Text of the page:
Climate change means ‘unprecedented hardship’ for 33 fish-dependent nations

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People in the tropics and subtropics will suffer most, because fish are so important in their diets and because they have limited capacity to develop other sources of income and food

With climate change threatening to destroy coral reefs, push salt water into freshwater habitats and produce more coastal storms, millions of struggling people in fishery-dependent nations of Africa, Asia and South America could face unprecedented hardship, according to study published in the February issue of the peer-reviewed journal Fish and Fisheries.

The study, by a team of scientists at the WorldFish Center, the University of East Anglia, Simon Fraser University, the Centre for Environment, Fisheries and Aquaculture Science, the University of Bremen, and the Mekong River Commission, is the first to identify individual nations that are “highly vulnerable” to the impact of climate change on fisheries.

Countries that need the most attention, they said, are not necessarily the places that will experience the greatest environmental impacts on their fisheries. Rather, they are countries where fish play a large role in diet, income and trade yet there is a lack of capacity to adapt to problems caused by climate change — such as loss of coral reef habitats to the bleaching effects of warmer waters and lakes parched by an increase in heat and a decrease in precipitation. For example, fish accounts for 27 percent or more of daily protein intake in vulnerable countries — compared to 13 percent in non-vulnerable nations, and there are scant resources for alternative sources of protein.

Both coastal and landlocked countries in Africa, including Malawi, Guinea, Senegal and Uganda, four Asian tropical countries—Bangladesh, Cambodia, Pakistan and Yemen — and two countries in South America, Peru and Colombia, were identified as the most economically vulnerable to the effects of global warming on fisheries. Overall, of the 33 countries that were considered highly vulnerable, 19 are already classified by the United Nations as “least developed” due to their particularly poor socioeconomic conditions.

The world’s fisheries provide more than 2.6 billion people with at least 20 percent of their average annual per capita protein intake, according to the United Nation’s Food and Agriculture Organization (FAO). The “highly vulnerable” countries identified in the WorldFish study, which was funded by the United Kingdom’s Department for International Development (DFID), produce 20 percent of the world’s fish exports (by value).

“From a strictly environmental perspective, countries in the higher latitudes will see the most pronounced impact from climate change on fishing,” said Edward Allison, the paper’s lead author. “But economically, people in the tropics and subtropics likely will suffer most, because fish are so important in their diets and because they have limited capacity to develop other sources of income and food.”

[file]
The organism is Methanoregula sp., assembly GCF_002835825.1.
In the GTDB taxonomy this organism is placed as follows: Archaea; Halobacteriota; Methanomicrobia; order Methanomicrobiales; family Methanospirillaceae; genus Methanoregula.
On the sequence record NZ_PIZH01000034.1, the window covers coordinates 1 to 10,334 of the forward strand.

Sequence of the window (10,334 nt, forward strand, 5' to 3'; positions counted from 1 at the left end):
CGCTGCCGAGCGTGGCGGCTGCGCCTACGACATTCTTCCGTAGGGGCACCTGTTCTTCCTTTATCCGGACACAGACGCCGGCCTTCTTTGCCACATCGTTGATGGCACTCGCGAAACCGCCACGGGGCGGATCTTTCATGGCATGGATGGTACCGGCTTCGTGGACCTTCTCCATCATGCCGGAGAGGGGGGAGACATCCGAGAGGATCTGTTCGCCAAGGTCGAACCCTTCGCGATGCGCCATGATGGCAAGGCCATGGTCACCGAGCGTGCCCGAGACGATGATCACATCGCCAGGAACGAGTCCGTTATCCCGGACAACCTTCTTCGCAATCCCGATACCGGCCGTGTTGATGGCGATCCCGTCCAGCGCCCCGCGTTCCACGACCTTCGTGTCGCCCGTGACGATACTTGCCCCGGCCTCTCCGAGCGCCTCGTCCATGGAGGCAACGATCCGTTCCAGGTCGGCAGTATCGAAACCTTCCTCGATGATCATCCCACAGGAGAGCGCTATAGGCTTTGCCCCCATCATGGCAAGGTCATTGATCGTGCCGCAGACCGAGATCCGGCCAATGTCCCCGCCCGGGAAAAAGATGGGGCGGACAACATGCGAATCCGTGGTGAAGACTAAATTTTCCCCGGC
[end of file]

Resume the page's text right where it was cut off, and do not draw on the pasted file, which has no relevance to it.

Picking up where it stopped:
“We believe it is urgent to start identifying these vulnerable countries, because the damage will be greatly compounded unless national governments and international institutions like the World Bank act now to include the fish sector in plans for helping the poor cope with climate change,” he added.

Two-thirds of the most vulnerable nations are in tropical Africa, where in many countries fish account for more than half of daily animal protein consumption and where research indicates that fish production in both coastal and inland waters is highly sensitive to climate variations.

In the vulnerable countries of South Asia, the potential problems include increased bleaching of coral reefs, caused by a rise in ocean temperatures. In addition, changes in river flows, resulting from reduced snowfall, and melting glaciers, present dangers to freshwater habitats.

In northern South America, the concern is that climate change will alter coastal upwellings, which sustain huge catches of anchovies, sardines and other varieties of small, “pelagic” fish.

“The problems driven by climate change are bad enough by themselves; what will make them much worse are the economic and institutional weaknesses of the vulnerable countries identified in this study and their fishing communities,” said Steve Hall, director general of WorldFish.

“Fisheries are already under tremendous pressure from overfishing, habitat loss, pollution and a range of other factors. Climate adaptation measures must go hand in hand with efforts to confront other threats if these countries are to succeed in building sustainable livelihoods for fish-dependent people.” 



  • If the world’s total fish catch were shared
    equitably amongst this madding, human crowd
    of 6.7 billion people, less than a tenth of
    the daily protein requirement per person could be
    realized. Assumptions: 14-20% of the weight of
    a fish is protein, we excrete 25-30 grams of
    urea per-day, 100 million tonnes of fish
    harvested per-year, 1/5 to 1/6 of protein is
    nitrogen by weight. With the increased warming and
    acidification of the oceans, this quotidian fraction of a tenth will decrease. Clear cut
    and charcoal Amazonia for soy-bean production to
    replace this decreasing largesse of protein from
    our sullied oceans.